WLAD: Definition of Creed

WLAD: Definition of Creed

What is the definition of the term “creed” under the Washington Law Against Discrimination (WLAD)? Here's my point of view (NOTE: please read our DISCLAIMER before proceeding).


Under the Washington Law Against Discrimination (WLAD), it is an unfair practice, with very few exceptions, for an employer to refuse to hire any person, to discharge or bar any person from employment, or to discriminate against any person in compensation or in other terms and conditions of employment because of age (40+); sex (including pregnancy); marital status; sexual orientation (including gender identity); race; color; creednational origin; citizenship or immigration status; honorably discharged veteran or military status; HIV/AIDS and hepatitis C status; the presence of any sensory, mental, or physical disability; the use of a trained dog guide or service animal by a person with a disability; and state employee or health care whistleblower status.

It is also an unfair practice for an employer to retaliate against an employee because the employee complained about job discrimination or assisted with a job discrimination investigation or lawsuit.


In 2014, the Washington State Supreme Court defined the term "creed" as follows:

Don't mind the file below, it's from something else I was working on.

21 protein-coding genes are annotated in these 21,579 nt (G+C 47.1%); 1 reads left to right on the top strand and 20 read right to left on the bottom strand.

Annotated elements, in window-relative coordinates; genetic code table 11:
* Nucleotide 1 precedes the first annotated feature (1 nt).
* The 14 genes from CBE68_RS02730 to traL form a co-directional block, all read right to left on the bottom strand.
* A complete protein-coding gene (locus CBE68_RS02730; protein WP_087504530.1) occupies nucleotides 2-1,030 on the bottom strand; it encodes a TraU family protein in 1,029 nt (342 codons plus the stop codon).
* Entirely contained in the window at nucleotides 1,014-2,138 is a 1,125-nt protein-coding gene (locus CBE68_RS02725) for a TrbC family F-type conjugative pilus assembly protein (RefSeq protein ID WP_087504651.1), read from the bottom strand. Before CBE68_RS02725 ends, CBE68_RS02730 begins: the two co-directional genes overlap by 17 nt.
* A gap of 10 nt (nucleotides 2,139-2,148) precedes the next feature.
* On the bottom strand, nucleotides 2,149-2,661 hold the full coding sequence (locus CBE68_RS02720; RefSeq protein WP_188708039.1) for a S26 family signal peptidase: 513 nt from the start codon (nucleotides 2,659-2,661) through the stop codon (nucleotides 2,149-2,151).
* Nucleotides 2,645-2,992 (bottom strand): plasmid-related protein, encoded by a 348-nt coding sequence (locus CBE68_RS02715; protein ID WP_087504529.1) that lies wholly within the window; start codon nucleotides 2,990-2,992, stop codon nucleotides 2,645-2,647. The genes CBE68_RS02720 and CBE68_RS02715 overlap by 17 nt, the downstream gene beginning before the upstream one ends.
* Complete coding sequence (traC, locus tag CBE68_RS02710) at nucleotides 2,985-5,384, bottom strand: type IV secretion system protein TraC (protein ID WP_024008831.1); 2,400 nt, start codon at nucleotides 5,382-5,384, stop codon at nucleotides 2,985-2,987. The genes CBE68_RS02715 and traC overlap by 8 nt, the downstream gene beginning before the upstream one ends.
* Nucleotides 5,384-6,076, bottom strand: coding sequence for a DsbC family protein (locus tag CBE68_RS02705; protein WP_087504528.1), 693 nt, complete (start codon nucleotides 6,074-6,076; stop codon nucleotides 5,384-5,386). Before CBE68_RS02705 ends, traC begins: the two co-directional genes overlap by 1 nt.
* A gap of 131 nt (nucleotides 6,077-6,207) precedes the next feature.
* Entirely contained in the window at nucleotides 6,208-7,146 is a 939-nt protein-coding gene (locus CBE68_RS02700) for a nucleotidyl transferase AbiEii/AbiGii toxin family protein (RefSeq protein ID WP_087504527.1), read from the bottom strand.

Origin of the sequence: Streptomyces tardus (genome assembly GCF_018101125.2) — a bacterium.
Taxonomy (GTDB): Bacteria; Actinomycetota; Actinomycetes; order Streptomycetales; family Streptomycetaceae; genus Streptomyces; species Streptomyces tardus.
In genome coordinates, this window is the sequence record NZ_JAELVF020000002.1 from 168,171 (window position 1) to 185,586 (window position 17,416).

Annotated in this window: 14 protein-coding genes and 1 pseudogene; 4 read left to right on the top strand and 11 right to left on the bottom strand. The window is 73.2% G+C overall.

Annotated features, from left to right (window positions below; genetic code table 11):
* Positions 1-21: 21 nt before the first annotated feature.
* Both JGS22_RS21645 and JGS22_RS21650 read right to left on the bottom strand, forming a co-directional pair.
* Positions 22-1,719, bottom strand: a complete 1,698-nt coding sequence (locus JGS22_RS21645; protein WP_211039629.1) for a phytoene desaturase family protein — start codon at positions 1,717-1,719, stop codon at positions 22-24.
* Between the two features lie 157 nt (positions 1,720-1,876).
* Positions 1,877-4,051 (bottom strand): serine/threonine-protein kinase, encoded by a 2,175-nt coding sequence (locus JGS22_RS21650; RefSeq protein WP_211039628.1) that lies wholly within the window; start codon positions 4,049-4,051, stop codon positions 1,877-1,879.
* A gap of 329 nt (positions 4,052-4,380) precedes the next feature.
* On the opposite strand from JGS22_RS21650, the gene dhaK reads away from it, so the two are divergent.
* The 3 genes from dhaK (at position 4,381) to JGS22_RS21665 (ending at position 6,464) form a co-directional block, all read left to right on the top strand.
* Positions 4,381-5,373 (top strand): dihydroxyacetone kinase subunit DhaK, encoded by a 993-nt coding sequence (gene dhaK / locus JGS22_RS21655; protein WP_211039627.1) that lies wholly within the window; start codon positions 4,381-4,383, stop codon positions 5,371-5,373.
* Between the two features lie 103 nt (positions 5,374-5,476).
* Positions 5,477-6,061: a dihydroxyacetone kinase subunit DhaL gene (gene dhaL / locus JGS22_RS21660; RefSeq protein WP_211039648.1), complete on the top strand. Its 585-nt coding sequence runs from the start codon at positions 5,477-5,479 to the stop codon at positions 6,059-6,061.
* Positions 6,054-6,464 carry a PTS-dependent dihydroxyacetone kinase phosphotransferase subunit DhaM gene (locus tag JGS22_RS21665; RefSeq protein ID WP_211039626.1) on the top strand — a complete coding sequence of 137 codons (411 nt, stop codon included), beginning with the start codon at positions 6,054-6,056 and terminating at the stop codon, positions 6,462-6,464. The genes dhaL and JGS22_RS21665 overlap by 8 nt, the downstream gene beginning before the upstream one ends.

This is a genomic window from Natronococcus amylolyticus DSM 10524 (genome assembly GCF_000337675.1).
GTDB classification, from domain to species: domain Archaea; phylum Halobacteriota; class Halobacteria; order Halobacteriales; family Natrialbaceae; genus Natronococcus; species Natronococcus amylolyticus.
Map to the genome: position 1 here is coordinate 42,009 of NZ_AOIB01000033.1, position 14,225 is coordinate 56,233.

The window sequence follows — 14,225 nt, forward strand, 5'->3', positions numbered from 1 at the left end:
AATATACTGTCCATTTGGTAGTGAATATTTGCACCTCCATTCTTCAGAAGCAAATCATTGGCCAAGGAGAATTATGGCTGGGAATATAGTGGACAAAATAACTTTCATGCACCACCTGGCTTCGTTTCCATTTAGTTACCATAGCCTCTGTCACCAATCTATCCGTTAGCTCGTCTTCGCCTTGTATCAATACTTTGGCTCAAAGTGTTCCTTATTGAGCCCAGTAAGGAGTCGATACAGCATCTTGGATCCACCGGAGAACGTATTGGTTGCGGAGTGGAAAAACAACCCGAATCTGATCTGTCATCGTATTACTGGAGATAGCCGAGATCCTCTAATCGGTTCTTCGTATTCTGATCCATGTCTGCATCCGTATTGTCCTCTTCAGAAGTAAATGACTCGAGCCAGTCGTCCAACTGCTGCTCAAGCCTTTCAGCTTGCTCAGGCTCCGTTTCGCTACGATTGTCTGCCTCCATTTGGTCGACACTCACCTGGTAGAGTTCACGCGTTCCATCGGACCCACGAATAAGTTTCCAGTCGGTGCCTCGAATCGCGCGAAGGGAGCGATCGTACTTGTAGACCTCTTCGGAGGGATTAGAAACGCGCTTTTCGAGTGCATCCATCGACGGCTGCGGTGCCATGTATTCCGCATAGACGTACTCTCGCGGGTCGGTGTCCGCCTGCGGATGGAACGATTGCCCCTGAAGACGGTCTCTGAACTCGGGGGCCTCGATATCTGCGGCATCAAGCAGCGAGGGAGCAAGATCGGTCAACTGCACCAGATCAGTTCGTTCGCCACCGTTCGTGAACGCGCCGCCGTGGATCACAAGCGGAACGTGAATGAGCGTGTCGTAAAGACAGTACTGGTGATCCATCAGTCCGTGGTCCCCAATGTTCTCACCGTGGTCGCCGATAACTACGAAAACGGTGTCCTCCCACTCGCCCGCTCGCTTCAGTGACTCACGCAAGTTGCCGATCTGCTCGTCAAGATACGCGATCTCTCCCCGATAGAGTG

Washington courts have long equated the term "creed" in the WLAD with the term "religion" in Title VII of the Civil Rights Act of 1964 (Title VII).

Kumar v. Gate Gourmet, Inc., 180 Wn.2d 481, 489, 325 P.3d 193 (2014) (hyperlink added). Accordingly, Title VII defines "religion" as follows: 

(j) The term “religion” includes all aspects of religious observance and practice, as well as belief, unless an employer demonstrates that he is unable to reasonably accommodate to an employee’s or prospective employee’s religious observance or practice without undue hardship on the conduct of the employer’s business.


For more information regarding creed, consider reading the WSHRC's publication: Guide to Religion and Washington State Non-Discrimination Laws In Employment. See WSHRC Official Website, https://www.hum.wa.gov/employment/creed-employment (last visited 11/5/21). This publication covers additional relevant topics including, but not limited to reasonable accommodations.

Learn More

If you would like to learn more, then consider contacting an experienced Washington State Employment Discrimination Attorney as soon as possible to discuss your case. Please note: the information contained in this article is not offered as legal advice and will not form an attorney-client relationship with either this author or Williams Law Group; please see our DISCLAIMER.


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